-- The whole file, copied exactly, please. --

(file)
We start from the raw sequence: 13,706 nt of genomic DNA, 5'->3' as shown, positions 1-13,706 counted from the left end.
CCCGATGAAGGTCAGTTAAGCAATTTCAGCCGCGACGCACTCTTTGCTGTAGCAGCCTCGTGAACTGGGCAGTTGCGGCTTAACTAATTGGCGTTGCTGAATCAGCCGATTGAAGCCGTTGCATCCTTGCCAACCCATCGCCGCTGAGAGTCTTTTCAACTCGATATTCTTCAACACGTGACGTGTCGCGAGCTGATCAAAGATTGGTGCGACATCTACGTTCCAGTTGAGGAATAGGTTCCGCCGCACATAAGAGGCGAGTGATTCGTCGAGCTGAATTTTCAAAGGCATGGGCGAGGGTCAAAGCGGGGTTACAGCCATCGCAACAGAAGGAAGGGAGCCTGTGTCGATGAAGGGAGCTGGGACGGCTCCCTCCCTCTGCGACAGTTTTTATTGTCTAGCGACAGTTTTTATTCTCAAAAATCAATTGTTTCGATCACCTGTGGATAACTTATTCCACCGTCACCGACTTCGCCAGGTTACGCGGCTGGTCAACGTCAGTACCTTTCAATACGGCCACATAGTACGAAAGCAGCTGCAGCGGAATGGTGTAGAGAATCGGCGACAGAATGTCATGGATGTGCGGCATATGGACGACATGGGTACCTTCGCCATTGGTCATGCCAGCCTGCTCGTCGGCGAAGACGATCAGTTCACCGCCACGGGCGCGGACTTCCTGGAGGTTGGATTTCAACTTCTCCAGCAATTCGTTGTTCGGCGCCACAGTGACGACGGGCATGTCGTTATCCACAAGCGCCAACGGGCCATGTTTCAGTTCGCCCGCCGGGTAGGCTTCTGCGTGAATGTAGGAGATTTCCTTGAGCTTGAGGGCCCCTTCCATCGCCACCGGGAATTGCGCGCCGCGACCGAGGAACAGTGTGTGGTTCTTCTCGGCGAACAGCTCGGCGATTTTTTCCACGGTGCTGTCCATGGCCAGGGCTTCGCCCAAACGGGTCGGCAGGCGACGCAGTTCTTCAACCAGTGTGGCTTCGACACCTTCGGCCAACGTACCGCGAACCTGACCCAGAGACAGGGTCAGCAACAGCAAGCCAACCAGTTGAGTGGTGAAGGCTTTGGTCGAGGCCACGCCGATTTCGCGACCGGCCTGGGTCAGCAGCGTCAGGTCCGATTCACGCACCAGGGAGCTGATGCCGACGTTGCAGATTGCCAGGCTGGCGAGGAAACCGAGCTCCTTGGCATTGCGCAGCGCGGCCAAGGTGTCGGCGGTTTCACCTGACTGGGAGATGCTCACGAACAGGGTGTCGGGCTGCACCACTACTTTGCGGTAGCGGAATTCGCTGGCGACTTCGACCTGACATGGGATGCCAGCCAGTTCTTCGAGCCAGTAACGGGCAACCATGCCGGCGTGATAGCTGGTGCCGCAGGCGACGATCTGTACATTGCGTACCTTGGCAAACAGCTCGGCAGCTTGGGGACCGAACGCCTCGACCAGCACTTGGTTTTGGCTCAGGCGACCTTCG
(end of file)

We start from the raw sequence: 13,706 nt of genomic DNA, 5'->3' as shown, positions 1-13,706 counted from the left end.
CCCGATGAAGGTCAGTTAAGCAATTTCAGCCGCGACGCACTCTTTGCTGTAGCAGCCTCGTGAACTGGGCAGTTGCGGCTTAACTAATTGGCGTTGCTGAATCAGCCGATTGAAGCCGTTGCATCCTTGCCAACCCATCGCCGCTGAGAGTCTTTTCAACTCGATATTCTTCAACACGTGACGTGTCGCGAGCTGATCAAAGATTGGTGCGACATCTACGTTCCAGTTGAGGAATAGGTTCCGCCGCACATAAGAGGCGAGTGATTCGTCGAGCTGAATTTTCAAAGGCATGGGCGAGGGTCAAAGCGGGGTTACAGCCATCGCAACAGAAGGAAGGGAGCCTGTGTCGATGAAGGGAGCTGGGACGGCTCCCTCCCTCTGCGACAGTTTTTATTGTCTAGCGACAGTTTTTATTCTCAAAAATCAATTGTTTCGATCACCTGTGGATAACTTATTCCACCGTCACCGACTTCGCCAGGTTACGCGGCTGGTCAACGTCAGTACCTTTCAATACGGCCACATAGTACGAAAGCAGCTGCAGCGGAATGGTGTAGAGAATCGGCGACAGAATGTCATGGATGTGCGGCATATGGACGACATGGGTACCTTCGCCATTGGTCATGCCAGCCTGCTCGTCGGCGAAGACGATCAGTTCACCGCCACGGGCGCGGACTTCCTGGAGGTTGGATTTCAACTTCTCCAGCAATTCGTTGTTCGGCGCCACAGTGACGACGGGCATGTCGTTATCCACAAGCGCCAACGGGCCATGTTTCAGTTCGCCCGCCGGGTAGGCTTCTGCGTGAATGTAGGAGATTTCCTTGAGCTTGAGGGCCCCTTCCATCGCCACCGGGAATTGCGCGCCGCGACCGAGGAACAGTGTGTGGTTCTTCTCGGCGAACAGCTCGGCGATTTTTTCCACGGTGCTGTCCATGGCCAGGGCTTCGCCCAAACGGGTCGGCAGGCGACGCAGTTCTTCAACCAGTGTGGCTTCGACACCTTCGGCCAACGTACCGCGAACCTGACCCAGAGACAGGGTCAGCAACAGCAAGCCAACCAGTTGAGTGGTGAAGGCTTTGGTCGAGGCCACGCCGATTTCGCGACCGGCCTGGGTCAGCAGCGTCAGGTCCGATTCACGCACCAGGGAGCTGATGCCGACGTTGCAGATTGCCAGGCTGGCGAGGAAACCGAGCTCCTTGGCATTGCGCAGCGCGGCCAAGGTGTCGGCGGTTTCACCTGACTGGGAGATGCTCACGAACAGGGTGTCGGGCTGCACCACTACTTTGCGGTAGCGGAATTCGCTGGCGACTTCGACCTGACATGGGATGCCAGCCAGTTCTTCGAGCCAGTAACGGGCAACCATGCCGGCGTGATAGCTGGTGCCGCAGGCGACGATCTGTACATTGCGTACCTTGGCAAACAGCTCGGCAGCTTGGGGACCGAACGCCTCGACCAGCACTTGGTTTTGGCTCAGGCGACCTTCG